Monday, 21 April 2014

Review: 'Ray of Light' by Madonna

Madonna has been one of the most controversial characters in the world of popular culture. Carving a career out of shocking the public, the Queen of Pop has picked up religious symbols and used them in ways that have upset the conservative time after time. Some have criticised her of trivialising sacred imagery with her antics whereas others have praised her for her boldness to break taboos. Like it or not, she has been one of the most iconic pop heroines ever since the birth of pop culture. She's been like a chameleon, reinventing herself again and again with envelope-pushing audacity. And arguably, none of her transformations has been quite as remarkable as the one that was marked by the 1998 album Ray of Light.

The album was quite a departure from Madonna's previous work: it features a range of more alternative and electronic music influences from techno to trip-hop and was recorded without a live band. Thematically it's a highly spiritual record, drawing from Madonna's conversion to Kabbalah and her interest in oriental religions, which on paper sounds like it could be pretentious and forced - this was the woman who had previously sung about material girls and virgins touched for the very first time, after all. Fortunately, the new and, in hindsight, pretty unexpected direction works beautifully, most significantly due to William Orbit's superb production and Madonna's vocals that show more depth and emotional range than before. The vocal lessons she took for Evita certainly paid off.

Orbit's production is top-notch and ambitiously innovative throughout the record. (And heaven knows I like my pop music experimental!) There's stylistic variety in the individual tracks but the general soundscape is consistent so the album feels like a solid, coherent body of work, each song radiating with the distinctive Ray of Light sound. And considering it's Madonna we're talking about, you're likely to be already familiar with the singles: from the gorgeous "Frozen" to the hi-energy stomper "Ray of Light", the album yielded some of her most famous tunes. However, the album tracks do not pale in comparison, and the level of quality remains high from start to finish.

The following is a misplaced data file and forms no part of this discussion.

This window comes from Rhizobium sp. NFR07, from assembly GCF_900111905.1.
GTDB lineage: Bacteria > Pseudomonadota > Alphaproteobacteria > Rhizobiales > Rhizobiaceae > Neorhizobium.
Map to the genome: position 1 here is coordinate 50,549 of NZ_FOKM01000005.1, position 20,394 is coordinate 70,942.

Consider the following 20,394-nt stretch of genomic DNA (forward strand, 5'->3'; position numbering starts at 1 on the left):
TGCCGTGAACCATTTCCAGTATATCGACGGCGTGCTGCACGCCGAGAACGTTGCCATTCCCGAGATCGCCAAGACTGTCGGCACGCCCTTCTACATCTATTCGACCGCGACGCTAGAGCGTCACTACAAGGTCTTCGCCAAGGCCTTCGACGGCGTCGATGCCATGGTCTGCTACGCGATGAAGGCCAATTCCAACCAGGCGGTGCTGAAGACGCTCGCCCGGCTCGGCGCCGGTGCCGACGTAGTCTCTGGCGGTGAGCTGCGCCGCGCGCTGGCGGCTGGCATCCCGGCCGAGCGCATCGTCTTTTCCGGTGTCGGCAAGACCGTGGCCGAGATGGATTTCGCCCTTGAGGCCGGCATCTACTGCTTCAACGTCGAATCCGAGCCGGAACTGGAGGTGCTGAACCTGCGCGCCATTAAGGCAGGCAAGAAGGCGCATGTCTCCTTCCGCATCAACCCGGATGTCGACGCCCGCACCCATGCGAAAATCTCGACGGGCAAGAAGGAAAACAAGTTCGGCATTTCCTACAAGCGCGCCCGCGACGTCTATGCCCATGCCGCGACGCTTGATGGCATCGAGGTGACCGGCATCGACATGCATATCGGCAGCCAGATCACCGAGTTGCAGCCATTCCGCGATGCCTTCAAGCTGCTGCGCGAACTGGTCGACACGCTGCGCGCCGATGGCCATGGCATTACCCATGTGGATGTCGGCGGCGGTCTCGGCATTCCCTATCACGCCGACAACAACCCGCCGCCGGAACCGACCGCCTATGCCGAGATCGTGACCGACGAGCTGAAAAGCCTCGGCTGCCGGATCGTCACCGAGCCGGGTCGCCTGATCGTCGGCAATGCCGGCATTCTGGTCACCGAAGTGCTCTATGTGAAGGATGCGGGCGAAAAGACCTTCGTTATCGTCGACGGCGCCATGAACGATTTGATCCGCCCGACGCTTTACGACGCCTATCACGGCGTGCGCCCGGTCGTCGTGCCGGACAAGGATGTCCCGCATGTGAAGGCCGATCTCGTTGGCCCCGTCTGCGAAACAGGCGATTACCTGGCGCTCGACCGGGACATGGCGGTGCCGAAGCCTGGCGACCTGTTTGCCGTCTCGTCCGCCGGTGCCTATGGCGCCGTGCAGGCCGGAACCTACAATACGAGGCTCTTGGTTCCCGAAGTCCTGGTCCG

The album draws a lot of inspiration from South Asian culture (due to Madonna's awaken interest in things like yoga and Asian religions) which is then mixed with futuristic electronic instrumentals. This fusion of sound is evident in tracks like "Shanti/Ashtangi" which is a Sanskrit prayer set to a mid-tempo urban beat. And then there's the string-laden masterpiece "Frozen" with its oriental-influenced hooks. Madonna's humming vocals are another exotic element in the song. "You're frozen / when your heart's not open" she sings as she urges a cold person to open up. The music video emphasises the mysteriousness of the song:

The duo's experimenting with less-mainstream electronic styles is equally important in making the album as fascinating as it is. "Skin", one of the strongest tracks on the album, is a sinister number with a pulsating techno-inspired beat. Exotica is incorporated with occasional touches of Middle Eastern woodwinds and singing styles. Another, considerably more upbeat example of urban influences is of course the zestful title track "Ray of Light", the most club-friendly tune out of the bunch. But did you know that the song is actually a cover? The original version was a 1971 folk song called "Sepheryn" but here it is radically remade into a new wave styled anthem. Actually, the only things that were taken from the original song were the lyrics and the melody of the verses, so I guess it's more of a remake, a reinterpretation rather than a cover in the traditional sense of the word. Anyway, it's easily one of the best Madonna singles of all time.